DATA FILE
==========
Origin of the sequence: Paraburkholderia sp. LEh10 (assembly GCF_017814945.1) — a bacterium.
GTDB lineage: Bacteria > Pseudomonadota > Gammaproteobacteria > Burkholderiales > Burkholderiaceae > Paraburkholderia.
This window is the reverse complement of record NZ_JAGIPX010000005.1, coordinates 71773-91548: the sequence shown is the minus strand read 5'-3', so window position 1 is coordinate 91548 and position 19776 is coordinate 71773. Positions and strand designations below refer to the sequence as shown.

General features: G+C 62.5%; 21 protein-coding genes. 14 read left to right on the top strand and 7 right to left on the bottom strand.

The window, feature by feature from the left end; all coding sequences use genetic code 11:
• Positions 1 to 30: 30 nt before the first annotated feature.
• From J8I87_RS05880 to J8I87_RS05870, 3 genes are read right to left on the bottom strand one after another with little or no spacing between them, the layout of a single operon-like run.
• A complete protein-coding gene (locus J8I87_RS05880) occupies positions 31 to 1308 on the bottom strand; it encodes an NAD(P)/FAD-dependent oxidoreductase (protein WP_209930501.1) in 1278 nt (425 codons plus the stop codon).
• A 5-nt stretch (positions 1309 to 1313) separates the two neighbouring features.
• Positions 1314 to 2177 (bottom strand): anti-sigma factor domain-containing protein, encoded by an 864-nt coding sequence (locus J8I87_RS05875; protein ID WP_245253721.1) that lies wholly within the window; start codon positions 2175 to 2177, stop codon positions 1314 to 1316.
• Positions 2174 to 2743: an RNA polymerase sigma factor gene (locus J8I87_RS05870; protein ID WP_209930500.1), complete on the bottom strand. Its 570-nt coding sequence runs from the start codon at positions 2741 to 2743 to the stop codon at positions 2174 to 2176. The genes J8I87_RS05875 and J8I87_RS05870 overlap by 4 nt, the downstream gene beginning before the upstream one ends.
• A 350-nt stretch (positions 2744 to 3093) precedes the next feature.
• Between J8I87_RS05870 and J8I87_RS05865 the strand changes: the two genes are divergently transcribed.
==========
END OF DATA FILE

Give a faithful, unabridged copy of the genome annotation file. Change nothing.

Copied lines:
Origin of the sequence: Paraburkholderia sp. LEh10 (assembly GCF_017814945.1) — a bacterium.
GTDB lineage: Bacteria > Pseudomonadota > Gammaproteobacteria > Burkholderiales > Burkholderiaceae > Paraburkholderia.
This window is the reverse complement of record NZ_JAGIPX010000005.1, coordinates 71773-91548: the sequence shown is the minus strand read 5'-3', so window position 1 is coordinate 91548 and position 19776 is coordinate 71773. Positions and strand designations below refer to the sequence as shown.

General features: G+C 62.5%; 21 protein-coding genes. 14 read left to right on the top strand and 7 right to left on the bottom strand.

The window, feature by feature from the left end; all coding sequences use genetic code 11:
• Positions 1 to 30: 30 nt before the first annotated feature.
• From J8I87_RS05880 to J8I87_RS05870, 3 genes are read right to left on the bottom strand one after another with little or no spacing between them, the layout of a single operon-like run.
• A complete protein-coding gene (locus J8I87_RS05880) occupies positions 31 to 1308 on the bottom strand; it encodes an NAD(P)/FAD-dependent oxidoreductase (protein WP_209930501.1) in 1278 nt (425 codons plus the stop codon).
• A 5-nt stretch (positions 1309 to 1313) separates the two neighbouring features.
• Positions 1314 to 2177 (bottom strand): anti-sigma factor domain-containing protein, encoded by an 864-nt coding sequence (locus J8I87_RS05875; protein ID WP_245253721.1) that lies wholly within the window; start codon positions 2175 to 2177, stop codon positions 1314 to 1316.
• Positions 2174 to 2743: an RNA polymerase sigma factor gene (locus J8I87_RS05870; protein ID WP_209930500.1), complete on the bottom strand. Its 570-nt coding sequence runs from the start codon at positions 2741 to 2743 to the stop codon at positions 2174 to 2176. The genes J8I87_RS05875 and J8I87_RS05870 overlap by 4 nt, the downstream gene beginning before the upstream one ends.
• A 350-nt stretch (positions 2744 to 3093) precedes the next feature.
• Between J8I87_RS05870 and J8I87_RS05865 the strand changes: the two genes are divergently transcribed.